• Encourage students can use this vast information resource to research any topic. Many libraries, both public and private, allow students to search their catalogs online and will give them the references requested.


  • Understand basic multimedia authoring strategies including slide show presentations, electronic portfolios, and/or internet web sites.
  • Create materials for use in their classes.
  • Guide their students in learning multimedia authoring
  • Guide students inc collecting multimedia materials from Internet
  • Guide students in compiling media rich reports.
  • Record and edit sound
  • Capture video,
  • Acquire images from digital cameras
  • Scan pictures and drawings.
  • There are many technical issues in creating and manipulating these media elements.
  • To transfer information from the real world (analog domain) into the virtual world (digital domain), information must be captured and digitized.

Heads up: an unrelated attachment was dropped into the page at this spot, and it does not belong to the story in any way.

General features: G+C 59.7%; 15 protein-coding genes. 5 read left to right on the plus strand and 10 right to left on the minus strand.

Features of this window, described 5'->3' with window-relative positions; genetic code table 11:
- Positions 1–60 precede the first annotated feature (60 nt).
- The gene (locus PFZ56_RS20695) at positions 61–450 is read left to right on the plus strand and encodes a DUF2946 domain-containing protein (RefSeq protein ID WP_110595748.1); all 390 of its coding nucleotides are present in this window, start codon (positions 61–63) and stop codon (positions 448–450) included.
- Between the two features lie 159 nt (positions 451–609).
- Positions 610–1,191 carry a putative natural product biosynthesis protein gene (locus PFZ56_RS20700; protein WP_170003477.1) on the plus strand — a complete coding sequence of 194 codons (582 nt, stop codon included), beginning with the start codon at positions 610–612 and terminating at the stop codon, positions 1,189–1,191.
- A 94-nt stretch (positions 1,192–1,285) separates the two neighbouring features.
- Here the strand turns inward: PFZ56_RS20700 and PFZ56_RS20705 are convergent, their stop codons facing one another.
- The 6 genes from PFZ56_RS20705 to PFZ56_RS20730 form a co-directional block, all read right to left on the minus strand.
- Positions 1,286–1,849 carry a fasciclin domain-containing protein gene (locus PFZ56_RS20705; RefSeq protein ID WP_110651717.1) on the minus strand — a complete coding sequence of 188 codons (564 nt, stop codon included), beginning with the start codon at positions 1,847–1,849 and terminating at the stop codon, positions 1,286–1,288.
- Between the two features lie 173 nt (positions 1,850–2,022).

• This is usually accomplished through some form of analog to digital conversion technique.
  • Graphics may be digitized using either digital cameras or scanners that convert images into a collection of numbers called pixels (picture elements).
  • Each pixel is a dot on the computer screen and represents one of up to a million possible colors.
  • Each color is identified by its own discreet number. When digitizing video, a complete screen of pixels must be captured every thirtieth of a second in order to produce the thirty frames per second quality common to analog video.
  • In the digitization process of any media type there are always tradeoffs because image, sound, and motion quality is based on the amount of memory, storage, and processing power of the computer.
  • To successfully work with digitized media, teachers must understand how computers process data, how data is stored and retrieved from disk, and how to balance sample or frame rate, bit resolution, data transfer rates, data compression schemes, and the various file formats in which digital media can be stored.